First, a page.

Blackfoot girls basketball state championship

The Blackfoot girls basketball team celebrates after beating Century 50-46 in last season’s 4A state title game at the Ford Idaho Center in Nampa.

In the nine months that have passed since February, when Blackfoot’s girls basketball team won its first state title in program history, the group has gone through all manner of transitions. The players feel expectations. Head coach Raimee Odum feels more experienced. The program has some name recognition now. Much has changed.

The most important thing, though — the roster — has not.

The Broncos return their entire starting five from the team that captured the 4A state championship last season, which is why Odum, her assistants and the players all feel more confident than ever.

“We have to stay the course and keep improving,” said Odum, whose team kicks off the season Friday with a road test against Madison. “We can’t let external distractions mess with us or get in the way. We just have to stay the path. They’ve done it before, and we have to get back at the grind. They know how to do it.”

The Blackfoot group that led the charge to the promised land is all back: Seniors Praire Caldwell, Izzy Arave, Kianna Wright and Hadley Humpherys and junior Esperanza Vergara. That’s important on its own merits — who wouldn’t want their entire starting five back? — but particularly because as the season went on, the Broncos became the team Odum hoped for: A machine that could play any style, up-tempo or slow-paced, offensive assault or defensive stalemate.

It also doesn’t hurt that each of those five Broncos offers something different. Humpherys, The Idaho State Journal’s All-Area Player of the Year last season, scored 12 points and grabbed 10.7 rebounds per game last season, all while shooting 52.3% from the floor.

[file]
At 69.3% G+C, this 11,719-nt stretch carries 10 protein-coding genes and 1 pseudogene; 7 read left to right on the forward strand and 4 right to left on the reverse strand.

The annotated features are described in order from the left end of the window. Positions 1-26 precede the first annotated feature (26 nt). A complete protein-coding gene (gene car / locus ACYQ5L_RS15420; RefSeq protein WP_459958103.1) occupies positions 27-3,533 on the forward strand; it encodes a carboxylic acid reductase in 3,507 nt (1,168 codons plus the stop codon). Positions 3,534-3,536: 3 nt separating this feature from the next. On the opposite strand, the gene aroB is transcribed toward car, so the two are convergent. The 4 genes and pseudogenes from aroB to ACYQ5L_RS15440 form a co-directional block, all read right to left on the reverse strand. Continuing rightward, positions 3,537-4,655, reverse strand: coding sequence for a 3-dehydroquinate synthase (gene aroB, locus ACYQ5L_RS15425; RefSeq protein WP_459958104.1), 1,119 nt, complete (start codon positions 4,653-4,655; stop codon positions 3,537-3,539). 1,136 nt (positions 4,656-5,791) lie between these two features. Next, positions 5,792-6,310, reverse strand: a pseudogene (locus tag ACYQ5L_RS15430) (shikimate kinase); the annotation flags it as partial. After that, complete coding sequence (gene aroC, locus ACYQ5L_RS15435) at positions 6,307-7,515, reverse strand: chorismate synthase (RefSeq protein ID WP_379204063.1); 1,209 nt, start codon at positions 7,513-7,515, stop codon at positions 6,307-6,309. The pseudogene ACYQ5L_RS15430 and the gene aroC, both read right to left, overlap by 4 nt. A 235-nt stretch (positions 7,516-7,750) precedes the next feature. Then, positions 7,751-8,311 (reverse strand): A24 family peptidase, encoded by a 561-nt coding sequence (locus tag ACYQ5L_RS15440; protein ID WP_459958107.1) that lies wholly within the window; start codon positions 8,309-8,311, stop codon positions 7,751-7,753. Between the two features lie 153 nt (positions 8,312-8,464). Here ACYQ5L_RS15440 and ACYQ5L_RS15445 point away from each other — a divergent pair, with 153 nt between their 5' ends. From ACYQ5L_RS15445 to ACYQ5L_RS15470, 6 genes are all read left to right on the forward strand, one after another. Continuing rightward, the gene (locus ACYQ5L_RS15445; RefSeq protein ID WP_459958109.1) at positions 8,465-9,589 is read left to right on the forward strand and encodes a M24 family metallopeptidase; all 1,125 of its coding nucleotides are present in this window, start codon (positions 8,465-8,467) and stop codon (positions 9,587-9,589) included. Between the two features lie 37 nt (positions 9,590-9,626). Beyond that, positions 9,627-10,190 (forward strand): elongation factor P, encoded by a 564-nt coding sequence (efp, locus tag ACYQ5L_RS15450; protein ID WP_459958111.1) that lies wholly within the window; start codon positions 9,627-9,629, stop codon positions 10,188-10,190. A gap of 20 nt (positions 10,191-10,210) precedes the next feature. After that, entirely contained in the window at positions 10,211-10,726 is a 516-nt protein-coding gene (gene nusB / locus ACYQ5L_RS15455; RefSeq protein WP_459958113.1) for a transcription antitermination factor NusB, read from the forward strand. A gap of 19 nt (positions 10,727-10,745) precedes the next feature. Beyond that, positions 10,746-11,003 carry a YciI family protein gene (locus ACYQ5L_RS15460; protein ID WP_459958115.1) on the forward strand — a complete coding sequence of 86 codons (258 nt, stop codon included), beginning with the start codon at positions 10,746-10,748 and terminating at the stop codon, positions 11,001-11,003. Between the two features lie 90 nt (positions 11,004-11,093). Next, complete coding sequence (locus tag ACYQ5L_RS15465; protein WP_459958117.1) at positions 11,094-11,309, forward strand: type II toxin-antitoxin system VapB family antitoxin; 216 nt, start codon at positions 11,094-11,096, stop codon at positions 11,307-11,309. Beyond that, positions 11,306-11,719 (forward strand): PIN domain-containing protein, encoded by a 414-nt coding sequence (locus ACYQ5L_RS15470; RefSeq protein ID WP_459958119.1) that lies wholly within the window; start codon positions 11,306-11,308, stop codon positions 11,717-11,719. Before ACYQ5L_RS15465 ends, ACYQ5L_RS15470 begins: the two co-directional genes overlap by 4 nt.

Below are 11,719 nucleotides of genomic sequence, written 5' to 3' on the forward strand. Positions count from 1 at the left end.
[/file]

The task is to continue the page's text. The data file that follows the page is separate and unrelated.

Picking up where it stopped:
Wright, the group’s other post, tallied 11 points and six rebounds a game. Caldwell logged a team-best 14 points in last year’s state title game, Arave posted seven and Vergara netted a key 11.

“I think the girls feel confident — of course not over-confident, but there’s a lot of trust,” Odum said. “Going through a season like we did last year, they’ve developed good team chemistry, and having most of the team back, it’s a good step forward. It definitely gives us an advantage going into this season.”

There’s also this: Odum led Blackfoot to a state title last year, which was her first as the Broncos’ head coach. That statement is a tad misleading — in 2017-18, she served as a varsity assistant, and the next season, she became the JV head coach, which allowed to her develop relationships with the current players — but it does provide a window into how she and Blackfoot reached such great heights so early in her tenure.

Still, she’ll tell you she learned several things in her first season, state title or not.

“You can divide it into on the court, off the court things you have to deal with,” Odum said. “How to work with individual players and their personalities and their needs. And then the basketball, the Xs and Os. There’s some great coaches, great players. It’s important to continue to learn and be prepared for that. I definitely learned a lot of things, but then I had a great coaching staff too.”

For all the experience Blackfoot returns, though, the club is also enthusiastic about a few younger players: Sophomore Marlee Piper, juniors Whitney Christiansen, Megan Evans and Riley Layton, plus Minico transfer Kendalyn Anderson, a sophomore point guard who Odum raved about.

“That gives us a little bit of depth with ball handling,” Odum said. “They put a lot of time into their games this summer — lifting and playing on some AAU travel ball teams. It’s really neat to see how a lot of these girls have improved over the summertime. Practices have been really fun to see all these girls compete.”

Greg Woods is a sports reporter at the Post Register. Reach him 208-542-6772 and follow him on Twitter at GregWWoods.